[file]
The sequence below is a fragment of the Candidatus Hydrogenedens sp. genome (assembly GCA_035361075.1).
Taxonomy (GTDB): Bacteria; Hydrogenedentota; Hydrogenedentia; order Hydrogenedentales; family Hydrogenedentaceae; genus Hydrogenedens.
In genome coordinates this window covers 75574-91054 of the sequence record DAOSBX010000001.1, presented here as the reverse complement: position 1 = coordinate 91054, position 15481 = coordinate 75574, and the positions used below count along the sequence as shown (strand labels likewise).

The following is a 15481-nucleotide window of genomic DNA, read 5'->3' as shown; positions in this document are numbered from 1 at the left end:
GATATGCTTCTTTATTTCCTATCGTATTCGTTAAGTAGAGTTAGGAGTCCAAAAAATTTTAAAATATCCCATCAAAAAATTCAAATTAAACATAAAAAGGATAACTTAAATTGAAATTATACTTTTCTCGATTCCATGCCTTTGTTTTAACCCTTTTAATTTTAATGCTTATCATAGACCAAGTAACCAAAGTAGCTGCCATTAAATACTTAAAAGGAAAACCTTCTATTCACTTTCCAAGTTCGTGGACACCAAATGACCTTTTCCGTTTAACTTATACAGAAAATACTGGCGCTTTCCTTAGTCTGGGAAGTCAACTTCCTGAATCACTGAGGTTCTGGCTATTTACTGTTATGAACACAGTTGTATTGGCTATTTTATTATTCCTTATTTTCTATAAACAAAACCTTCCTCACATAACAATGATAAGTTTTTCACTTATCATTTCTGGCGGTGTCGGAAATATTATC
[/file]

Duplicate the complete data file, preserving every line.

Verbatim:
The sequence below is a fragment of the Candidatus Hydrogenedens sp. genome (assembly GCA_035361075.1).
Taxonomy (GTDB): Bacteria; Hydrogenedentota; Hydrogenedentia; order Hydrogenedentales; family Hydrogenedentaceae; genus Hydrogenedens.
In genome coordinates this window covers 75574-91054 of the sequence record DAOSBX010000001.1, presented here as the reverse complement: position 1 = coordinate 91054, position 15481 = coordinate 75574, and the positions used below count along the sequence as shown (strand labels likewise).

The following is a 15481-nucleotide window of genomic DNA, read 5'->3' as shown; positions in this document are numbered from 1 at the left end:
GATATGCTTCTTTATTTCCTATCGTATTCGTTAAGTAGAGTTAGGAGTCCAAAAAATTTTAAAATATCCCATCAAAAAATTCAAATTAAACATAAAAAGGATAACTTAAATTGAAATTATACTTTTCTCGATTCCATGCCTTTGTTTTAACCCTTTTAATTTTAATGCTTATCATAGACCAAGTAACCAAAGTAGCTGCCATTAAATACTTAAAAGGAAAACCTTCTATTCACTTTCCAAGTTCGTGGACACCAAATGACCTTTTCCGTTTAACTTATACAGAAAATACTGGCGCTTTCCTTAGTCTGGGAAGTCAACTTCCTGAATCACTGAGGTTCTGGCTATTTACTGTTATGAACACAGTTGTATTGGCTATTTTATTATTCCTTATTTTCTATAAACAAAACCTTCCTCACATAACAATGATAAGTTTTTCACTTATCATTTCTGGCGGTGTCGGAAATATTATC